I encountered my first first superhero smackdown in 1991 in the graphic novel, Judgement on Gotham, a story that pitted Judge Dredd against Batman. Judge Dredd is a hard-line law enforcing thug and Batman is a righteous vigilante – it was easy to see why the pair would not get along. It was a hero versus anti-hero scenario.
With Batman versus Superman, however, it’s not quite so easy to see the conflict as they are both clearly on the ‘hero’ side of the equation. But director, Zack Snyder, does a reasonable job of pulling this together by tapping into a problem that many viewers had with his prior film, Man of Steel.
Batman, like many of us, heavily resents the heavy public toll resulting from Superman’s urban clash with General Zod. This is understandable but when Batman determines to kill Superman in response, whoah, that’s a whole different level again and Snyder never quite convinces why two honourable superheroes would wish to assassinate each other. Not even a zero tolerant Megacity judge with a penchant for police brutality went there!
In contrast with popular opinion, it seems, I quite like what Snyder is attempting with the Superman tale. It’s a fascinating prospect to put this extra terrestrial Man of Steel into a contemporary setting and look at how, in all likelihood, the public would react to an alien with almost limitless power. In messianic fashion, some would surely revere this figure, but the bulk would treat him with suspicion and fear of what he could do to us were he to turn ‘rogue’.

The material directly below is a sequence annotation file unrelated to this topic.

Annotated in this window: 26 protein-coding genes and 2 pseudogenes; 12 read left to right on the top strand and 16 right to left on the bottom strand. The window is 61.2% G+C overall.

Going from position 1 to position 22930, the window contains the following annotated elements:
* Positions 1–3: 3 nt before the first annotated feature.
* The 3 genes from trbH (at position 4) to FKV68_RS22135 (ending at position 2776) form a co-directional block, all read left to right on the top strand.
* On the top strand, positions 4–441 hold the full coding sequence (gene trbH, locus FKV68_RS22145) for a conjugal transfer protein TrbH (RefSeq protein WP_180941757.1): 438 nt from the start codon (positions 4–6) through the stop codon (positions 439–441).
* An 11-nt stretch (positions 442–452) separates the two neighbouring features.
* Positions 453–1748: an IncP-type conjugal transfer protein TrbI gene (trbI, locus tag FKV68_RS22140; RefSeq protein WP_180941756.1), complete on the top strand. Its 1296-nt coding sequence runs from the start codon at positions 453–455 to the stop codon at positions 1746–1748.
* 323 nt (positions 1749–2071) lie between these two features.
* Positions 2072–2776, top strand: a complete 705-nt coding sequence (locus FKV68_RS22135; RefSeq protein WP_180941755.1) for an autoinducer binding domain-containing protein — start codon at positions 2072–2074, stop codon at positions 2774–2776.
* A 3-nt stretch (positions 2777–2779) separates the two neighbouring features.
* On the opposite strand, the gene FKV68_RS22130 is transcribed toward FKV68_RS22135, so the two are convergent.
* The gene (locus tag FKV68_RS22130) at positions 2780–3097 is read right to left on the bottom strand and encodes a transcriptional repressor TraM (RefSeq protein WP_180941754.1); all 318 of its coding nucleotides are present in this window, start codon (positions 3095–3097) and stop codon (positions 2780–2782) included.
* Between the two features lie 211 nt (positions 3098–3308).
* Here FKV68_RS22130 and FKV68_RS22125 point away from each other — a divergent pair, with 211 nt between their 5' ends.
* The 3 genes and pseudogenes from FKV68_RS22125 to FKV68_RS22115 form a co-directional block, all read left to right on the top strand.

This is very close to the line Christopher Nolan took with his Batman films, of course, (and it’s notable that Nolan is a producer of Snyder’s Superman films) but Snyder is not the storyteller that Nolan is and the result is a Superman film that is grubbier than even Nolan’s Batman. Indeed, Snyder’s rendering of the Batfleck is just plain nasty and psychotic as he steamrolls through Gotham, branding criminals with his hot iron knuckle batdusters. Snyder has taken Nolan’s balanced grubbiness – and Watchmen-ified it. Substitute Superman for Mr Manhattan and Batman for Rorschach and you pretty much have it.
But while this tone may be passable in Gotham, it sits a little less comfortably with Metropolis. Superman is a messiah figure and dragging him through a Gotham-like quagmire of corruption and dishonour besmirches his brand to its detriment. It’s an uneasy and uncomfortable mix for our Kryptonian white knight and Snyder only narrowly gets away with it.
On the whole, I quite like Batman vs Superman: Dawn of Justice, (I even saw it twice) but I like it more for the ideas that Snyder is attempting to relate rather than his success in reaching that goal.